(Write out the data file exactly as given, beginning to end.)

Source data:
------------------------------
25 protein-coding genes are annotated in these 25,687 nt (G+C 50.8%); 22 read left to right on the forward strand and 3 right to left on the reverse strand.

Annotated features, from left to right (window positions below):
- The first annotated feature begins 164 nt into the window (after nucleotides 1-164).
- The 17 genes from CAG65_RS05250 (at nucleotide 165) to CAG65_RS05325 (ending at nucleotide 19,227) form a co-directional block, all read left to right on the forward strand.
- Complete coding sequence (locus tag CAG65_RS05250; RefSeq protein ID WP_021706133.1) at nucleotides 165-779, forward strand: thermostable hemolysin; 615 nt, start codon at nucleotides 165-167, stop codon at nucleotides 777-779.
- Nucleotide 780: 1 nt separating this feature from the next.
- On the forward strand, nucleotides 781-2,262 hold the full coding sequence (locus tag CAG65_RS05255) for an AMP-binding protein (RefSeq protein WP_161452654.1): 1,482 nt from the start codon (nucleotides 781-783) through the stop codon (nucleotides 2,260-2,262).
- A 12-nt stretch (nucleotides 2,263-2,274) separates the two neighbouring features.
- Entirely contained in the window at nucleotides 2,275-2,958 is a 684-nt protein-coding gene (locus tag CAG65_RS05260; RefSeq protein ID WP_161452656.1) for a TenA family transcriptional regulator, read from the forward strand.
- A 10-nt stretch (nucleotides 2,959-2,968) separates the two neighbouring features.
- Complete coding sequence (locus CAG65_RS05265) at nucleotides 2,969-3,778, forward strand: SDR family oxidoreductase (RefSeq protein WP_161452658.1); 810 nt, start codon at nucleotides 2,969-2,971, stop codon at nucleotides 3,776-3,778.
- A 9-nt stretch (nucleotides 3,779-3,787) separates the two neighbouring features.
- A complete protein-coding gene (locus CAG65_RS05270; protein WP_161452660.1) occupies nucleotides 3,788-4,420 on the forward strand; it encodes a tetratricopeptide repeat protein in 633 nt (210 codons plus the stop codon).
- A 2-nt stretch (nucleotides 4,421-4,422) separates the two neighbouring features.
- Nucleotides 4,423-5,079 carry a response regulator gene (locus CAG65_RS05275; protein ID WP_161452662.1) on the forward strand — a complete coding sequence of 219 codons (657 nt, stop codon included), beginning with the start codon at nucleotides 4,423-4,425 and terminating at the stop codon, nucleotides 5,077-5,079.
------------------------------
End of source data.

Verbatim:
25 protein-coding genes are annotated in these 25,687 nt (G+C 50.8%); 22 read left to right on the forward strand and 3 right to left on the reverse strand.

Annotated features, from left to right (window positions below):
- The first annotated feature begins 164 nt into the window (after nucleotides 1-164).
- The 17 genes from CAG65_RS05250 (at nucleotide 165) to CAG65_RS05325 (ending at nucleotide 19,227) form a co-directional block, all read left to right on the forward strand.
- Complete coding sequence (locus tag CAG65_RS05250; RefSeq protein ID WP_021706133.1) at nucleotides 165-779, forward strand: thermostable hemolysin; 615 nt, start codon at nucleotides 165-167, stop codon at nucleotides 777-779.
- Nucleotide 780: 1 nt separating this feature from the next.
- On the forward strand, nucleotides 781-2,262 hold the full coding sequence (locus tag CAG65_RS05255) for an AMP-binding protein (RefSeq protein WP_161452654.1): 1,482 nt from the start codon (nucleotides 781-783) through the stop codon (nucleotides 2,260-2,262).
- A 12-nt stretch (nucleotides 2,263-2,274) separates the two neighbouring features.
- Entirely contained in the window at nucleotides 2,275-2,958 is a 684-nt protein-coding gene (locus tag CAG65_RS05260; RefSeq protein ID WP_161452656.1) for a TenA family transcriptional regulator, read from the forward strand.
- A 10-nt stretch (nucleotides 2,959-2,968) separates the two neighbouring features.
- Complete coding sequence (locus CAG65_RS05265) at nucleotides 2,969-3,778, forward strand: SDR family oxidoreductase (RefSeq protein WP_161452658.1); 810 nt, start codon at nucleotides 2,969-2,971, stop codon at nucleotides 3,776-3,778.
- A 9-nt stretch (nucleotides 3,779-3,787) separates the two neighbouring features.
- A complete protein-coding gene (locus CAG65_RS05270; protein WP_161452660.1) occupies nucleotides 3,788-4,420 on the forward strand; it encodes a tetratricopeptide repeat protein in 633 nt (210 codons plus the stop codon).
- A 2-nt stretch (nucleotides 4,421-4,422) separates the two neighbouring features.
- Nucleotides 4,423-5,079 carry a response regulator gene (locus CAG65_RS05275; protein ID WP_161452662.1) on the forward strand — a complete coding sequence of 219 codons (657 nt, stop codon included), beginning with the start codon at nucleotides 4,423-4,425 and terminating at the stop codon, nucleotides 5,077-5,079.